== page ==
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Sanders, O'Malley slam GOP at individual events

Democratic presidential candidate Sen. Bernie Sanders (I-VT) speaks to guests at the Jefferson-Jackson Dinner on October 24, 2015, in Des Moines, Iowa.
Scott Olson | Getty Images
Democratic presidential candidate Sen. Bernie Sanders (I-VT) speaks to guests at the Jefferson-Jackson Dinner on October 24, 2015, in Des Moines, Iowa.

Republican candidates weren't the only ones sharing their views on the national stage Wednesday night. Democratic contenders Bernie Sanders and Martin O'Malley held separate events in Fairfax, Virginia, and Boulder, Colorado, respectively, where they shared their criticisms of the opposing party.

Democratic runner-up Bernie Sanders held a national town hall with college students at George Mason University, which began at the close of Wednesday's preliminary GOP debate.

Students across the country could tune in online and had the opportunity to tweet in questions using the hashtag #StudentsForBernie.

Sanders spoke at length about wealth redistribution and called for raising the federal minimum wage.

"When we talk about the economy, it is not only the grotesque level of income and wealth inequality, it is another factor all of you are aware of, because many of you are experiencing it. And that is, that wages in America are just too damn low," Sanders said.

"We have a rigged economy," Sanders added in a live stream of the event. "We have got to change that economy and make it work for working families."

Sanders also touched on pay equity for female workers as well as gender equality across the board in his speech.

"A lot of Republican candidates talk about 'family values,'" Sanders continued. "What they are essentially saying is that no woman — none — in America should have the right to control her own body. What they are talking about when they talk about 'family values' is that none of our gay brothers and sisters should have the right to get married. I disagree with Republican 'family values.'"

Sanders slammed GOP 'family values' further by calling for three months of paid family and medical leave in his speech.

Democratic front-runner Hillary Clinton chimed in on Twitter, joining Sanders in a call for discussion on equal pay and women's rights.

Clinton also stated in a tweet, "For people who claim to hate big government, Republicans love using it to try and make health care decisions for women."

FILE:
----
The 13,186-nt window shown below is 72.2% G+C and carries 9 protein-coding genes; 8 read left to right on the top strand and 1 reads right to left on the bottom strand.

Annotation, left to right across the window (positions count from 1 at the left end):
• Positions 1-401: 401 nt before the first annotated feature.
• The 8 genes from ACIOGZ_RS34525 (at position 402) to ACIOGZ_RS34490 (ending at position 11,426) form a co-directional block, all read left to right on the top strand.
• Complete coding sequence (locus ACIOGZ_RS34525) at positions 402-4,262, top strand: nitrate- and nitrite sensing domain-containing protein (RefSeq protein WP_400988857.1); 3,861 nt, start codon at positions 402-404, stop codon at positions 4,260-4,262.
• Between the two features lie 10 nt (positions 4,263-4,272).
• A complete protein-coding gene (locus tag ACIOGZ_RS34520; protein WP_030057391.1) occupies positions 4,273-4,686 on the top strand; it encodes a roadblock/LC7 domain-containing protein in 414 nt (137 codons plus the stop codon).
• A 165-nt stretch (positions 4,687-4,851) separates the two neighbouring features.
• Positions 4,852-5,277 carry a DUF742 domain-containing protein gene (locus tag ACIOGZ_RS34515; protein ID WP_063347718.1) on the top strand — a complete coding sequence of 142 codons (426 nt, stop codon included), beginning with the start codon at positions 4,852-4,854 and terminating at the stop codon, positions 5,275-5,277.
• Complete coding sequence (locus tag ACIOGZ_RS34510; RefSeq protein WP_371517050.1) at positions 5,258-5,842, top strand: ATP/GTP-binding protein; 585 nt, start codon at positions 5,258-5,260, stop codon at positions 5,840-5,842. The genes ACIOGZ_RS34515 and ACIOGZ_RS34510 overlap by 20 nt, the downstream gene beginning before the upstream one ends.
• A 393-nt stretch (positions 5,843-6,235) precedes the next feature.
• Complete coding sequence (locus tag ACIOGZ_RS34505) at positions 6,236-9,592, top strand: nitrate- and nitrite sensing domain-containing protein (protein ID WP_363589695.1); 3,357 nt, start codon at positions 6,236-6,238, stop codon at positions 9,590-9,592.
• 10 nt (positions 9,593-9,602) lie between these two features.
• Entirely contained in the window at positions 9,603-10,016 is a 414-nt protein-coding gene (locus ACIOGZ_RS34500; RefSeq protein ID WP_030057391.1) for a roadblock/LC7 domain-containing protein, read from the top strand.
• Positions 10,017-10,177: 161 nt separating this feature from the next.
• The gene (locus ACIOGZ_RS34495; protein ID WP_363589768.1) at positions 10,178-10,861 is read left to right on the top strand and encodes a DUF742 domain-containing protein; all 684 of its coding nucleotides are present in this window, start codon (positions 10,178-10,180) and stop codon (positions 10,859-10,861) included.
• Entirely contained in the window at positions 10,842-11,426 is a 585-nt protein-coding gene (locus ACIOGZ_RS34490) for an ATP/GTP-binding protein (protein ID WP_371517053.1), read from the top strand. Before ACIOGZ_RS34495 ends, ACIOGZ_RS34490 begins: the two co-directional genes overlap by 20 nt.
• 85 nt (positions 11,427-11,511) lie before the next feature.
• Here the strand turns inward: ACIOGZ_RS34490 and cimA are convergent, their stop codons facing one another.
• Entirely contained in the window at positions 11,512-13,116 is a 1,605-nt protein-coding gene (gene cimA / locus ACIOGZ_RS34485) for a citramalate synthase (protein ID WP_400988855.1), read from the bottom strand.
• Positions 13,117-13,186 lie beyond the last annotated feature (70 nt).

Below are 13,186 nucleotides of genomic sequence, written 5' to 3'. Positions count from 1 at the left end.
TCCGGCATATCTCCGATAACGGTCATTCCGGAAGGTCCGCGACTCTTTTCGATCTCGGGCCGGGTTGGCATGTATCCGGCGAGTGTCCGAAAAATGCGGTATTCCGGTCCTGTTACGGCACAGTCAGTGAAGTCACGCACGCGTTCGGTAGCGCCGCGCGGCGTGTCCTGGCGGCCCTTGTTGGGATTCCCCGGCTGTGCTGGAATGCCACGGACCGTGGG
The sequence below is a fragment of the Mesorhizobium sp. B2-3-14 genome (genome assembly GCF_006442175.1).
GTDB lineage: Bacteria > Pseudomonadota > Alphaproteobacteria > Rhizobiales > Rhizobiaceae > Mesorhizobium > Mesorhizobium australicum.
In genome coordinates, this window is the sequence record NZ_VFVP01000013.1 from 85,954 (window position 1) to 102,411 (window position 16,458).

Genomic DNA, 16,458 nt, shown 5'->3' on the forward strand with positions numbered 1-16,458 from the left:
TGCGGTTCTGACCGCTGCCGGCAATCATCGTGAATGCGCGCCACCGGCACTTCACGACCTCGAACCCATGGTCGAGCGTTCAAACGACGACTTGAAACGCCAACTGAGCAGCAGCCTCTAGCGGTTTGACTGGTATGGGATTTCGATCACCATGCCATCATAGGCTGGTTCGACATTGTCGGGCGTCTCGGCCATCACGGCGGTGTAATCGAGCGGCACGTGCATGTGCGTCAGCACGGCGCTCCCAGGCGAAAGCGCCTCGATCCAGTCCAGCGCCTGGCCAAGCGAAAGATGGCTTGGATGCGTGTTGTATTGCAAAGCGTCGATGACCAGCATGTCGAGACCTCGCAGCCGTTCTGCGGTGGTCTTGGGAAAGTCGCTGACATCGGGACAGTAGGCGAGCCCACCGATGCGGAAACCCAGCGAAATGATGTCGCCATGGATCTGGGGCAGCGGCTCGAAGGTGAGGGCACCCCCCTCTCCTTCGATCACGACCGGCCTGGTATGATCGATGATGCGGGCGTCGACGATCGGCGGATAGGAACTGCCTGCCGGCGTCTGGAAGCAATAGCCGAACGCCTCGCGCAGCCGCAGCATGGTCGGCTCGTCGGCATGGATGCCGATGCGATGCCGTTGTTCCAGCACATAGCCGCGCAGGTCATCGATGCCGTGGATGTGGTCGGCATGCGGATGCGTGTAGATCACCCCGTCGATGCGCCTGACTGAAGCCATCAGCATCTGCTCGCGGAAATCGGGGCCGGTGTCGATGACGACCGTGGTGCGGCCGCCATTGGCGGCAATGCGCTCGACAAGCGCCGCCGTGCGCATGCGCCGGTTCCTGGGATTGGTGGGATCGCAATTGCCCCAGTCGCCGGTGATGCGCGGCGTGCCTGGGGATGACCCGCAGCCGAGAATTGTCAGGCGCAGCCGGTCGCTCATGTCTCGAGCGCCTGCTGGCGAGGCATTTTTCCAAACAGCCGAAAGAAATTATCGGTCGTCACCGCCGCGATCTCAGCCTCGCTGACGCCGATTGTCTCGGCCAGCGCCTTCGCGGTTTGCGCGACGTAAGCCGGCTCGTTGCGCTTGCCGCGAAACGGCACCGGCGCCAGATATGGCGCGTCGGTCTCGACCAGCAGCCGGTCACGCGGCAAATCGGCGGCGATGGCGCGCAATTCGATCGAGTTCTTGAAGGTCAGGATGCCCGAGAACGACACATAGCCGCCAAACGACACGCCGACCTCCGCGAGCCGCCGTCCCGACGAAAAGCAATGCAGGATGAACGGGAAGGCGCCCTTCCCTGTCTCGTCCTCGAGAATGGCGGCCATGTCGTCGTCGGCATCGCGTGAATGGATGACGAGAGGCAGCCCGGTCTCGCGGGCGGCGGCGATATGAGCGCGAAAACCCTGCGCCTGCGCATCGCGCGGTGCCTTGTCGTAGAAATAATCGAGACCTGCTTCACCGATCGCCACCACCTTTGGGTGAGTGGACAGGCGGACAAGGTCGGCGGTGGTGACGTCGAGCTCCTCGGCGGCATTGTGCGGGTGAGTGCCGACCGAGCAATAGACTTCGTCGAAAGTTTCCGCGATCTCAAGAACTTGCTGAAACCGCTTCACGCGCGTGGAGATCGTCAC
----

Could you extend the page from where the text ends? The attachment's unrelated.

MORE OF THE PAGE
Clinton took to Twitter throughout the duration of the GOP debate to express her support for tax breaks for the middle class.

In July, Clinton proposed a sharp increase in short-term capital gains taxes. This comes as part of her economic plan to combat what Clinton sees as an excessive focus on quick profits in capital markets.

Earlier this month, Clinton also proposed a tax on high-frequency trading, according to a Reuters report.

Prior to the preliminary GOP debate, Democratic candidate Martin O'Malley spoke at an event at the University of Colorado in Boulder. In an interview with CNBC, he criticized GOP hopefuls on their fiscal policy.

O'Malley said no Republican candidate has presented a viable economic plan thus far.

"In the Republican Party, there's actually a lot of room for a candidate to emerge, and instead of spewing hate and bashing immigrants and saying cruddy things about women — I think if a couple of these candidates actually offered the ideas that would make incomes go up and wages go up as a country ... I think they'd see a lot of Republicans in their own party rallying to them," he said.

O'Malley also spoke about gun reform and was joined by family members of the victims of the 2012 Aurora movie theater shootings.

"Our country works best when both parties are actually addressing the pressing issues facing our country. So far there had not been a direct question asked in the Republican debates about gun safety … we're not going to solve our problems if we're not going to talk about them and address them," O'Malley said, in an MSNBC interview that aired during the second half of the GOP debate Wednesday.

The former Maryland governor added, "After the slaughter of the innocent in Newtown, Connecticut, I made this a top priority of my administration, to pass comprehensive gun safety legislation."

This isn't the first time O'Malley tried to steal the GOP candidates' thunder. In August, NBC News reported that O'Malley held a press conference on immigration reform and bargaining rights for workers right outside the Trump-owned Trump International Hotel in Las Vegas.

—CNBC's Everett Rosenfeld contributed to this report.

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